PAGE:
Our focus to provide high standards of care and to give our service users the best possible experience depends on having colleagues who are well-trained, motivated, happy in their jobs and find their work rewarding.
Helping Hands Community Care is committed to equality in employment, recognition and reward. Our pay structure is gender neutral so that people doing equivalent jobs are paid at equivalent rates.
We encourage diversity in our workforce, which mirrors the communities we serve. We aim to provide all our colleagues with equal opportunities for personal and career development. We have recorded a gender pay gap, albeit one which is below the national average, which is mainly for reasons associated with the profile of our workforce. We have significantly more women than men in our workforce across all pay levels from front-line homecare support workers to senior management.
At Helping Hands, men and women doing the same or similar jobs, or who are working at the same level or value are paid equally. This is our long-standing policy and it is a legal requirement. The gender pay gap is distinct from this. It shows the difference in average pay between women and men, regardless of their role or the level at which they are working.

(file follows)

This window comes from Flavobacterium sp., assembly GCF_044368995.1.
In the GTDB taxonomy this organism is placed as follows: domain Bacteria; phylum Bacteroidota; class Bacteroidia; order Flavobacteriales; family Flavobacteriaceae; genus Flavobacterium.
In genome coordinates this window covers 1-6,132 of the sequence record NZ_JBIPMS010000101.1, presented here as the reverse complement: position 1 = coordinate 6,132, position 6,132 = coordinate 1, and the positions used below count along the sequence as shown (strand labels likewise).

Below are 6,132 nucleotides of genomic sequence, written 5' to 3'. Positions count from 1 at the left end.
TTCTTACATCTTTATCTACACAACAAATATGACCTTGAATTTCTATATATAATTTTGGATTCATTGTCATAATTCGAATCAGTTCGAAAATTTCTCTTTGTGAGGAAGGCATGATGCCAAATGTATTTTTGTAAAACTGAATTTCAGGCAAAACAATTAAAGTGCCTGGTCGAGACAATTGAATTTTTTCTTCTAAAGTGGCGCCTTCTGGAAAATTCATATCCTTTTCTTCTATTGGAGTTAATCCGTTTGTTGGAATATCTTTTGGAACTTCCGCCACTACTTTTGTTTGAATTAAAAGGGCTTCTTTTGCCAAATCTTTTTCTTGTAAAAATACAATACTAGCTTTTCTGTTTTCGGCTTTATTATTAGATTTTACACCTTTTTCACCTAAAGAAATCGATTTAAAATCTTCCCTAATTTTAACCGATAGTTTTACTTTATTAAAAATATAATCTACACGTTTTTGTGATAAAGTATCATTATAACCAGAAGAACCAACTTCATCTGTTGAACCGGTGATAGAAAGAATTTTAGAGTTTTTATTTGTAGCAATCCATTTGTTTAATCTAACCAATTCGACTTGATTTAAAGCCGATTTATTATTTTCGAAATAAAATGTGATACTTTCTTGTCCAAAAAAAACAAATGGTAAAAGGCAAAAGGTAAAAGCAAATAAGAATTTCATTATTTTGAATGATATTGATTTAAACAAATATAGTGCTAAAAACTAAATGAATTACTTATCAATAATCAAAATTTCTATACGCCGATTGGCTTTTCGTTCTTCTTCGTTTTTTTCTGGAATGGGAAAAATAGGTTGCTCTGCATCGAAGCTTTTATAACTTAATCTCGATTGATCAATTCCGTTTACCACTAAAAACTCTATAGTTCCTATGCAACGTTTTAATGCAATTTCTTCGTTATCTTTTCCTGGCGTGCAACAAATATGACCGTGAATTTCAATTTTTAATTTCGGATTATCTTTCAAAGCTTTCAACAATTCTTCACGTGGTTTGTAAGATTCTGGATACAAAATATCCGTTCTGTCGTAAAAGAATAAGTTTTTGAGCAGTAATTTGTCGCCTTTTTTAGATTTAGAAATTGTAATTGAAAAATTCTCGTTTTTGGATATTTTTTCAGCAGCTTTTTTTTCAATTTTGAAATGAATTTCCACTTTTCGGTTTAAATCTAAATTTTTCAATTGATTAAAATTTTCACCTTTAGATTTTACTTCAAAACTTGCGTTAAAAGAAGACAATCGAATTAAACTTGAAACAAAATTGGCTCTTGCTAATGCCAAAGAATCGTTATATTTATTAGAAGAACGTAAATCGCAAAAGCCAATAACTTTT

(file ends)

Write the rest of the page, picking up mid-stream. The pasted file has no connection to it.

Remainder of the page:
The government requires that UK employers with 250+ employees report their gender pay gap (GPG).
This report shows the mean and median GPG, which illustrate different aspects of pay distribution across the organisation. The median is the mid-point hourly pay rate. This is calculated by taking all hourly pay rates, ordering them from lowest to highest, and identifying the middle-most rate.
The mean is simply the average hourly pay rate. This is calculated by adding up all hourly pay rates and dividing the total by the number of employees. The median and mean figures are calculated and presented separately for men and women to show up any differences. The mean and median gender bonus gap (GBG) are calculated using the same methodology.
We’re also reporting our pay quartiles split by gender, ranking our employees from lowest to highest paid, then splitting into four equal bands. This report is based on data collated and analysed at the end of the relevant pay period within which the snapshot date of the 5th April 2017 falls.
This summary overview is derived from data relating to circa 550 colleagues of which the majority are working out in the communities delivering over 50,000 hours of care a month to around 1,000 service users.
The fact that among the smaller overall number of male employees a higher proportion of them are in higher paid roles, means that there is mean GPG of 16%.
The main reason for the significant median gender pay gap in favour of women is that there are significantly more women than men across the organisation at all levels. Almost all of our colleagues are full-time members of our permanent team with contracted hours and the usual sickness, holiday, pension and other entitlements.
There are some exceptions who find it suits their personal circumstances to have undefined hours contracts.
The organisation did not pay a bonus at any level and therefore the bonus pay gap is 0%.